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All rights reserved | 会社概要

Omotesando office is ment to be more than an office, As for a high end brand like Kering quality, Design and Culture are essential. Therefore we decided to Gift the Tokyo team a new home, a Tokyo home or BESOU for high end brand like kering. every space is ment to give full access to common areas with maximum light using natural mild colors and materials. MEET WOOD as the main concept natural materials with low CO2 foot print have been used and art corners dedicated to women artists have been designed within the space. All furniture are sustainable materials no leather used and 7th floor consist of a roof garden with flowers to increase bee communities and even japanese plum tree, this floor includes nest like lounge area.

Client/ Design Firm

Shibuya City/Wonderwall


Ebisu, Shibuya, Tokyo




Usage Type

Completed, 2019


Sustainability goals for the project


  1. Reduce waste production as result of design

  2. Produce a unique design for the brand

  3. Design within the budget scope

  4. Be mind full of the energy usage by controlling lightening systems and overall design and zoning

  5. Use eco friendly and sustainable materials

  6. Furniture selection will be done by material, recycling strategies and sustainability points.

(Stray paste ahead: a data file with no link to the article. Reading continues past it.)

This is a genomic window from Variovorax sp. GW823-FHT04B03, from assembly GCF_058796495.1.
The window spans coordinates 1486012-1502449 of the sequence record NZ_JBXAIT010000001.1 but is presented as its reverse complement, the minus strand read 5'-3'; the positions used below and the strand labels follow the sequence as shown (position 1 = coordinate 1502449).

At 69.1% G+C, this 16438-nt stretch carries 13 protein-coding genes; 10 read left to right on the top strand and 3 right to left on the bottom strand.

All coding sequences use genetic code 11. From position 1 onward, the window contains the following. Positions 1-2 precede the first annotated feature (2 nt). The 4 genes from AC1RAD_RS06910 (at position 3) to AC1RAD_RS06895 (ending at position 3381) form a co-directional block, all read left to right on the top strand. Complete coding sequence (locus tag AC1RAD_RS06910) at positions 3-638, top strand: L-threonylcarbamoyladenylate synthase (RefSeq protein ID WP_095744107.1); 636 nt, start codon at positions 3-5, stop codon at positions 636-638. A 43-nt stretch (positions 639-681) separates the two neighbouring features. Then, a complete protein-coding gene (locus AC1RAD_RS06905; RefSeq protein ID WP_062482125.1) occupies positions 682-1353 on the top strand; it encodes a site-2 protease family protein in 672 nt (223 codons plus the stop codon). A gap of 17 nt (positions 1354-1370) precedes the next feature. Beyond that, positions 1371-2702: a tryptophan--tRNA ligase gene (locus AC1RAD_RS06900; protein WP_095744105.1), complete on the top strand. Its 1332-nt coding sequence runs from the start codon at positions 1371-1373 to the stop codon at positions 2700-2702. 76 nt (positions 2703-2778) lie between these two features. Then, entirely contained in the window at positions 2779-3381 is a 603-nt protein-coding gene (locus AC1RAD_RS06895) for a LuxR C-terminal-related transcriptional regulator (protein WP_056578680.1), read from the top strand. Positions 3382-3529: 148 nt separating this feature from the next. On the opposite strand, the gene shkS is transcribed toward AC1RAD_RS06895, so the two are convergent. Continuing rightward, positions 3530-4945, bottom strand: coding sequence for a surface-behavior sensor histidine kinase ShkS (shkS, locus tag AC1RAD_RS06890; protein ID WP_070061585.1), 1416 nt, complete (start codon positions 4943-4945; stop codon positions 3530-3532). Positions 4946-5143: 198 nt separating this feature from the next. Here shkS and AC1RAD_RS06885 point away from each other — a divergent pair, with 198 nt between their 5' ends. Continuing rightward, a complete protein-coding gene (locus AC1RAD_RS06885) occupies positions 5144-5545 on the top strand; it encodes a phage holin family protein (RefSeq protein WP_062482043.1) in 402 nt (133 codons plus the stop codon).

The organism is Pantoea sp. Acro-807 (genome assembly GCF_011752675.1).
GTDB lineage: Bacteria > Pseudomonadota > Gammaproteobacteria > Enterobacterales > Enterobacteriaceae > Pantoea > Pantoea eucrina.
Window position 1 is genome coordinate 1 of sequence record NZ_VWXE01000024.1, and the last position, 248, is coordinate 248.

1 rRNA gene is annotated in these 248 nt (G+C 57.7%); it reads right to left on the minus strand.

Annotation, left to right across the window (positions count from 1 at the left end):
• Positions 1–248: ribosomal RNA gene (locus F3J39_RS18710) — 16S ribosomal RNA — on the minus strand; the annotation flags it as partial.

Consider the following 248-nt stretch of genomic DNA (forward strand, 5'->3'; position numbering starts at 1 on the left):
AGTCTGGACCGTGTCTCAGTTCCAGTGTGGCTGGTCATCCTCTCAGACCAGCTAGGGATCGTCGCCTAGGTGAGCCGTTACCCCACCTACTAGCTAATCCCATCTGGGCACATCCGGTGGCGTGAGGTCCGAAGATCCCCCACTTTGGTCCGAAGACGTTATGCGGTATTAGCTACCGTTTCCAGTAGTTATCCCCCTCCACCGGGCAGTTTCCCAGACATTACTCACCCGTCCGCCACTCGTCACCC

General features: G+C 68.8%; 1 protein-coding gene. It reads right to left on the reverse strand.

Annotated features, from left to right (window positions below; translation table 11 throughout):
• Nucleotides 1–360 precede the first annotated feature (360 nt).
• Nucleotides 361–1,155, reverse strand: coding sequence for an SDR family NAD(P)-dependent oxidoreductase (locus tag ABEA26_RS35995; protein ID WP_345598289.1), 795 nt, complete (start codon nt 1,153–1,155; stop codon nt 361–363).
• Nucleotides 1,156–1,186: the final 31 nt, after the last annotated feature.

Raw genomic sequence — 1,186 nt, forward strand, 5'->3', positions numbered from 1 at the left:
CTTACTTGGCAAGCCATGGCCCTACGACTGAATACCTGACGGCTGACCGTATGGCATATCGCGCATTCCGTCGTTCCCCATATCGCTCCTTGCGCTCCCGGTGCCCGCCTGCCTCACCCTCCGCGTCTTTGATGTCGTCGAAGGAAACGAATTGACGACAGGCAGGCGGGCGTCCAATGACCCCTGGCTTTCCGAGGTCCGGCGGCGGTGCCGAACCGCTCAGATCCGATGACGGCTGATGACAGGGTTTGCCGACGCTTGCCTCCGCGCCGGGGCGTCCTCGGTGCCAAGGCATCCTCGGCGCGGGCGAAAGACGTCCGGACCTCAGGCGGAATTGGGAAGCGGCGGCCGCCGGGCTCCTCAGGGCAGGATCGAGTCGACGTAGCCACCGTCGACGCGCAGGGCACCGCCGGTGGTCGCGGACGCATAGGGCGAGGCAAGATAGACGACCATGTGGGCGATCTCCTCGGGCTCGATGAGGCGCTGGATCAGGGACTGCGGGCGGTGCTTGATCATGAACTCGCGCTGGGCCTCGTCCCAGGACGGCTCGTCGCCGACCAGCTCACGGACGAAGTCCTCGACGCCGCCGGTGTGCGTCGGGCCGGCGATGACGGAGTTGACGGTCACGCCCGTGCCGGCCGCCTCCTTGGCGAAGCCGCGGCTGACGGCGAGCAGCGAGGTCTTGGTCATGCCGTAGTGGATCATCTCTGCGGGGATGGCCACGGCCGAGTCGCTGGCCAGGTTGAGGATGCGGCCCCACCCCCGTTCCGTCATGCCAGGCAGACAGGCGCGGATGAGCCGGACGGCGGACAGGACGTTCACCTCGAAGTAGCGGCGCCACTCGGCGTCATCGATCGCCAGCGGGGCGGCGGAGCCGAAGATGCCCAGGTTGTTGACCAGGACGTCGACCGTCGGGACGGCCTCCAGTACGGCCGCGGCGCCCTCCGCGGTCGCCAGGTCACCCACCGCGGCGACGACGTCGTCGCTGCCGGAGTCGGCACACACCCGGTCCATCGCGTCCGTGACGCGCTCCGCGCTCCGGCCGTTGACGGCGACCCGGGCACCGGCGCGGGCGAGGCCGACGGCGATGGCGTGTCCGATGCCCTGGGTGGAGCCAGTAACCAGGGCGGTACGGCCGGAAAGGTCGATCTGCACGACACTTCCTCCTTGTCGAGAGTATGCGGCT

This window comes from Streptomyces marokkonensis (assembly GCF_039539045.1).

7. Decrease amount of new material usage

Ebisu Toilet

This is a design proposal for a public toilet inside Ebisu Park. The proposal is part of Shibuya City’s THE TOKYO TOILET project.


We kept in mind a facility that distances itself from architectural concepts and elements: an object that stands casually in the park as if it were playground equipment, benches, or trees.


In Japan, the origin of toilets is kawaya, written initially as 川屋 and later 厠 (also pronounced kawaya). Kawaya was a hut (ya 屋) that stood over the river (kawa 川) dating back to the Neolithic times of early Jomon period (10,000 to 6,000 BCE). These huts were of primitive and simple designs, often made of hardened soil or pieces of wood bound together. Trying to envision the appearance and atmosphere of the primitive kawaya of the past, we built an “ambiguous space” that is simultaneously an object and a toilet by randomly combining 15 concrete walls. The spaces between the walls lead users into three different areas designed for men, women, and everyone. The design creates a unique relationship in which users are invited to interact with the facility as if they are playing with a curious piece of playground equipment.

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